From December 2013 to January 2016, Liberia, Sierra Leone, and Guinea experienced the most lethal Ebola outbreak on record. It was the first large-scale outbreak of the virus in the region and communities are still recovering from the epidemic.
The Ebola virus is highly contagious, has no known treatment or cure, and is fatal within days or weeks in most cases. Beginning in December 2013, an outbreak of the most lethal strain of the Ebola virus spread through Guinea, Sierra Leone, Liberia, and Nigeria. The outbreak resulted in more than 28,600 reported cases of the disease and 11,315 deaths, making it the most deadly Ebola epidemic in history. As of January 14, 2016, there are no remaining active cases on Ebola in West Africa.
This fund will ensure that aid organizations on the ground in West Africa have the resources they need to support survivors of the epidemic and fund ongoing care and recovery.
We believe that organizations that are deeply-rooted in local communities are often in the best position to provide long-term support for disaster victims. By funding the relief efforts of local organizations, donations to this fund have the potential to build stronger disaster-response capacity so that these organizations are better equipped to face future disasters. GlobalGiving will post reports about how funds have been used and will email these reports to donors and subscribers.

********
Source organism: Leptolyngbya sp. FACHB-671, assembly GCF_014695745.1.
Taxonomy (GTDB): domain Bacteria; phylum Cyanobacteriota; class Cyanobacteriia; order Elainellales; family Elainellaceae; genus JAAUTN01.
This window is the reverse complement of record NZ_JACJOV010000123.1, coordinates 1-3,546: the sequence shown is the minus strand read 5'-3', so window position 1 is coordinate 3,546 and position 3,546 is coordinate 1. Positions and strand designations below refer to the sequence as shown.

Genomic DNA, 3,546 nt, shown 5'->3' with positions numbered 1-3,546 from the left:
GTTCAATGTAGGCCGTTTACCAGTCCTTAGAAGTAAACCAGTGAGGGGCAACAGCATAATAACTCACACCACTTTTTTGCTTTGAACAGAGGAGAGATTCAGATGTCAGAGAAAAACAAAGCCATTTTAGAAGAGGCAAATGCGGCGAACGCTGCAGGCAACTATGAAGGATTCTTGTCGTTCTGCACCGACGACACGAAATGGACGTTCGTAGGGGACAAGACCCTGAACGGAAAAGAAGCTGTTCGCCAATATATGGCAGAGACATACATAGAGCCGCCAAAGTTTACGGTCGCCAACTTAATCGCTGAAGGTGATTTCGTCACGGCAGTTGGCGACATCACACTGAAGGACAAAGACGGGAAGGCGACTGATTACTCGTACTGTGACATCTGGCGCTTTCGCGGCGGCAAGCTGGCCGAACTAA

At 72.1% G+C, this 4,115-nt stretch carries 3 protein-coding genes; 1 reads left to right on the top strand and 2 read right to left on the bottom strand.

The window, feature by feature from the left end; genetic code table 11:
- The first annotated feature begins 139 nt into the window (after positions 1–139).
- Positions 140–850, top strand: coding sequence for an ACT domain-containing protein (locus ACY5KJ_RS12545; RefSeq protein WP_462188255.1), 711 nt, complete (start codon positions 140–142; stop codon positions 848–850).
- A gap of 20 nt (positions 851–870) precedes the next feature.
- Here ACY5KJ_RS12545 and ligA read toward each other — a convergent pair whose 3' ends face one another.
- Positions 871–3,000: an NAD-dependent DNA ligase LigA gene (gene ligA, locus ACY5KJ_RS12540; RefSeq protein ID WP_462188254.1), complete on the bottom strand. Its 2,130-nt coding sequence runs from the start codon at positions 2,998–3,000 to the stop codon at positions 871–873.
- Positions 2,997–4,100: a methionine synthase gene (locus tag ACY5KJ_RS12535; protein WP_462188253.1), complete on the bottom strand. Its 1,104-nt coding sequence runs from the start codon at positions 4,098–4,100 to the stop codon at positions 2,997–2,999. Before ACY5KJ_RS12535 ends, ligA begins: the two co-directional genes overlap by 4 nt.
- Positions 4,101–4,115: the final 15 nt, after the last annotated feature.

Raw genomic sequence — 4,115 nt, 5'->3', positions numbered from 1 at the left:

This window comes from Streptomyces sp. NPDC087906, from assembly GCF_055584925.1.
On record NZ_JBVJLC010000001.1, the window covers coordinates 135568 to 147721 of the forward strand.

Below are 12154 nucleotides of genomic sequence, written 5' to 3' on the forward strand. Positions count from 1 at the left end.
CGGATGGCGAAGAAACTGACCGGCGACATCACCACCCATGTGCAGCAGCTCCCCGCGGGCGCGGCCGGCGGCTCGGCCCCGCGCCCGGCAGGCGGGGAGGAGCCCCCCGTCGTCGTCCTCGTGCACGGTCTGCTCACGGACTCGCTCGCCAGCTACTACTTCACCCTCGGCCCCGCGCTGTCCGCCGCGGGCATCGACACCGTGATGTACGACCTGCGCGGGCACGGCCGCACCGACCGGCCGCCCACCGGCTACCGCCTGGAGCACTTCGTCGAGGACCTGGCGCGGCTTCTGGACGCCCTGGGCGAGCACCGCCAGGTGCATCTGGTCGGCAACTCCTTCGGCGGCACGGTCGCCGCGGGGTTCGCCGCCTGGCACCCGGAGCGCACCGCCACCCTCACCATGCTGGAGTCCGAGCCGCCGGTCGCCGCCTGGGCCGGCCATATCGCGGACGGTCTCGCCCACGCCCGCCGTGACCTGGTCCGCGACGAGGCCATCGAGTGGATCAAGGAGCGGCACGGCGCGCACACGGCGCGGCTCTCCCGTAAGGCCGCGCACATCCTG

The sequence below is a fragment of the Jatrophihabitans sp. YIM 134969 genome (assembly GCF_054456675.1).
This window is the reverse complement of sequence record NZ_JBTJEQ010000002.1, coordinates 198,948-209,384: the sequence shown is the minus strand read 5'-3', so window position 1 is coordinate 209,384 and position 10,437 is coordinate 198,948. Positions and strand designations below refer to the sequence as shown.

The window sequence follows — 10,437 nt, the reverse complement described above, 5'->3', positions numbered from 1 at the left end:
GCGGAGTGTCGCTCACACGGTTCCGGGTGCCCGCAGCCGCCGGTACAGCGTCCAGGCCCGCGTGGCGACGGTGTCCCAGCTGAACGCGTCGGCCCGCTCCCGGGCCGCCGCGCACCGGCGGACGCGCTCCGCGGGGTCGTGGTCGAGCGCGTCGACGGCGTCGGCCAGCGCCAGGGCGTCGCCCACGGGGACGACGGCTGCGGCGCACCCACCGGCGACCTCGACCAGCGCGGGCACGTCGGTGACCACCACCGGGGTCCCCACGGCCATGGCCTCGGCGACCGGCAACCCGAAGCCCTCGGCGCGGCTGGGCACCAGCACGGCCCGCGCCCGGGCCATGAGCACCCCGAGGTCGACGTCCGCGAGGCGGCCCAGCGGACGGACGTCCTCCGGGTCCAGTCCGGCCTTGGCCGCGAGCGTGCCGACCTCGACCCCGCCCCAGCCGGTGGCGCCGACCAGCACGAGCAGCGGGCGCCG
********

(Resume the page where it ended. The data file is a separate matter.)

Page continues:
This project has provided additional documentation in a PDF file (projdoc.pdf).
When a disaster strikes, recovery efforts led by people who live and work in affected communities are often overlooked and underfunded. GlobalGiving is changing this reality. Since 2004, we've been shifting decision-making power to crises-affected communities through trust-based grantmaking and support.
We make it easy, quick, and safe to support people on the ground who understand needs in their communities better than anyone else.
They were there long before the news cameras arrived, and they’ll be there long after the cameras leave. They know how to make their communities more resilient to future disasters, and they’re already hard at work. GlobalGiving puts donations and grants directly into their hands. Because the status quo—which gives the vast majority of funding to a few large organizations—doesn’t make sense.
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